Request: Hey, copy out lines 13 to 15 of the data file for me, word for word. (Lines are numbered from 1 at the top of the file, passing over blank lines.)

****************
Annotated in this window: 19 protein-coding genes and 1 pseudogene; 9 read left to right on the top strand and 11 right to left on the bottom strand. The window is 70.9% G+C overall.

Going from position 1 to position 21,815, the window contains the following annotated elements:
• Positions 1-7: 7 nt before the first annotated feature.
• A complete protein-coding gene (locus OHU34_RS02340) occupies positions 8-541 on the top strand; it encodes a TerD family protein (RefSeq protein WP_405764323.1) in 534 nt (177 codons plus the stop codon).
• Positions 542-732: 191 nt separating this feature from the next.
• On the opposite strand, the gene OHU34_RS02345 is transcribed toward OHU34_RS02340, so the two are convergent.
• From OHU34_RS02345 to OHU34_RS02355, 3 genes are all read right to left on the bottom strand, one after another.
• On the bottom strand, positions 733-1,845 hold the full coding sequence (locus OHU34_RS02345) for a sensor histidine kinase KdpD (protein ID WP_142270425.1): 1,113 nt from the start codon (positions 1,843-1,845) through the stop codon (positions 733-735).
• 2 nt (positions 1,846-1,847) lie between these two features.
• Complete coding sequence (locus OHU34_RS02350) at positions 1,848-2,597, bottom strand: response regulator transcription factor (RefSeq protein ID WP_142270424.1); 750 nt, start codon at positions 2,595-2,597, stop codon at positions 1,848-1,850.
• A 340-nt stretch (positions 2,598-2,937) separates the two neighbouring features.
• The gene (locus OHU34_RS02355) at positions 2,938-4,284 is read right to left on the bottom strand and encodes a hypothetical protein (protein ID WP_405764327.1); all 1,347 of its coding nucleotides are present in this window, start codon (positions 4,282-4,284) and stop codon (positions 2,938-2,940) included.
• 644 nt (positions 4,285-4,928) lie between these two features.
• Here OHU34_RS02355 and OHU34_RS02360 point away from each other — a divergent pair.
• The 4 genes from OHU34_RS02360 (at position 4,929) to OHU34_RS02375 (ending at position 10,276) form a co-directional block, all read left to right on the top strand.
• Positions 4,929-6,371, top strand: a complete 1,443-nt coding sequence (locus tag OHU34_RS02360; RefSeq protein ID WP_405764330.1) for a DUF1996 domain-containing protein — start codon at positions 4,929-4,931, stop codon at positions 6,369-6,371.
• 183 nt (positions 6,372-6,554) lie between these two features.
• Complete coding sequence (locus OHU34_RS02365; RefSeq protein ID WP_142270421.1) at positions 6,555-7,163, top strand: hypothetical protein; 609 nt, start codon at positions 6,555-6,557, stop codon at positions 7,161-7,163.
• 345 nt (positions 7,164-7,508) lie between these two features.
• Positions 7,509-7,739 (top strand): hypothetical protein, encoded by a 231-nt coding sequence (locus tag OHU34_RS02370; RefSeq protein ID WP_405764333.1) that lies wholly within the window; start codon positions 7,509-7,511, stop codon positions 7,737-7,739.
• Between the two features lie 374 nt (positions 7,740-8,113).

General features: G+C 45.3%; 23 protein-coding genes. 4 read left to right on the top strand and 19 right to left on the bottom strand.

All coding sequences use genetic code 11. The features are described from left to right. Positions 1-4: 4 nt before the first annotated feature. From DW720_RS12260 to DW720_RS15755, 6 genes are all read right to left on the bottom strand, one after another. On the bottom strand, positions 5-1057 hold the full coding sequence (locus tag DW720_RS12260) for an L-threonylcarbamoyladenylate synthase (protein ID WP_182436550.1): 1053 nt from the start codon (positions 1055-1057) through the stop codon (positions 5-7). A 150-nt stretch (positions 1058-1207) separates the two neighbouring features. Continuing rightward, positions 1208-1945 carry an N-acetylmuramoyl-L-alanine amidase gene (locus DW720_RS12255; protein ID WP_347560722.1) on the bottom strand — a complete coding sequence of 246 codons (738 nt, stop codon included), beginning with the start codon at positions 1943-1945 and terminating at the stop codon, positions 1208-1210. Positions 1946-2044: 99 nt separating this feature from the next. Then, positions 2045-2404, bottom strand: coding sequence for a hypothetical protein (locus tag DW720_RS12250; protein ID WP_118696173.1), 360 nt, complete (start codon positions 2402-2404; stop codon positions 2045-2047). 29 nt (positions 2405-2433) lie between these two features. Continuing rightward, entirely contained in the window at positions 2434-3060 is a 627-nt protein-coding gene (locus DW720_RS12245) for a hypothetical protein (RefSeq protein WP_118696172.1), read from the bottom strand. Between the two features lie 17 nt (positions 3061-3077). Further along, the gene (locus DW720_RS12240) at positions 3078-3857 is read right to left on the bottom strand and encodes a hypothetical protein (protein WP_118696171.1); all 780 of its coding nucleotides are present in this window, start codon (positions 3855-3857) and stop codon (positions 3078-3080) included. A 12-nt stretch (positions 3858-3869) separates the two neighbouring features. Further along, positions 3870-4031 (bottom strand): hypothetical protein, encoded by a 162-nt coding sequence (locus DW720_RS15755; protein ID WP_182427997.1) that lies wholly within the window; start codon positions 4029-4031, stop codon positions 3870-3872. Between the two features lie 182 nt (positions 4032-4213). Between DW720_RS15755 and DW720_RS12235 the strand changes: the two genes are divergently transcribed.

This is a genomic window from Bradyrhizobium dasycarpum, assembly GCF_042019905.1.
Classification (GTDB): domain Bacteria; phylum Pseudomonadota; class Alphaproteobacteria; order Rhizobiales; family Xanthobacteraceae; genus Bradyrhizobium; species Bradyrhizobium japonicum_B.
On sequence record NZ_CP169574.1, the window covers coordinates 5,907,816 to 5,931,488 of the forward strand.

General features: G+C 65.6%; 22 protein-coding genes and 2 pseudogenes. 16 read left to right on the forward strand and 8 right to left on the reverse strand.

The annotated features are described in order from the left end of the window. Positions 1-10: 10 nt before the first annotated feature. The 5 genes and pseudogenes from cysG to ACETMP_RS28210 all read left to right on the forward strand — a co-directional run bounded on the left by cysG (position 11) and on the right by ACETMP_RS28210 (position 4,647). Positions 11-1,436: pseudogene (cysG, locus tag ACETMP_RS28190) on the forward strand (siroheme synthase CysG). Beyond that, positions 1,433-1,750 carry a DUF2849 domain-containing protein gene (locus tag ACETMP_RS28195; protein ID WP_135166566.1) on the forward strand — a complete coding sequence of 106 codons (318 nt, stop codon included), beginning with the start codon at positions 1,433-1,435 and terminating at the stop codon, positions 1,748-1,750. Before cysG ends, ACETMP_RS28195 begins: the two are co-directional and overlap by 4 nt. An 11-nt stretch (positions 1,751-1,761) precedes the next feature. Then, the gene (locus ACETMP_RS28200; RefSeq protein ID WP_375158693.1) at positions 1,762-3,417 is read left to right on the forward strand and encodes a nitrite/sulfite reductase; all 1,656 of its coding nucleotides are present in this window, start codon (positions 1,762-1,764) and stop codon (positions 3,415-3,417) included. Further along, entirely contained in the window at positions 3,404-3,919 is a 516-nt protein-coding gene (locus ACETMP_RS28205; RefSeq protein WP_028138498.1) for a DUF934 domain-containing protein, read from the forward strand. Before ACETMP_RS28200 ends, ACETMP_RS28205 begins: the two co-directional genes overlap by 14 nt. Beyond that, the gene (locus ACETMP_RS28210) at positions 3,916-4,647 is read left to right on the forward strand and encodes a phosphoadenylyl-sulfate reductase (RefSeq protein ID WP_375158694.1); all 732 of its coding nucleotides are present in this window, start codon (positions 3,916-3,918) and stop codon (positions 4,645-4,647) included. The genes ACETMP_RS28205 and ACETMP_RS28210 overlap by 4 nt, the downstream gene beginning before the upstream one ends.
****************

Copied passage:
• 644 nt (positions 4,285-4,928) lie between these two features.
• Here OHU34_RS02355 and OHU34_RS02360 point away from each other — a divergent pair.
• The 4 genes from OHU34_RS02360 (at position 4,929) to OHU34_RS02375 (ending at position 10,276) form a co-directional block, all read left to right on the top strand.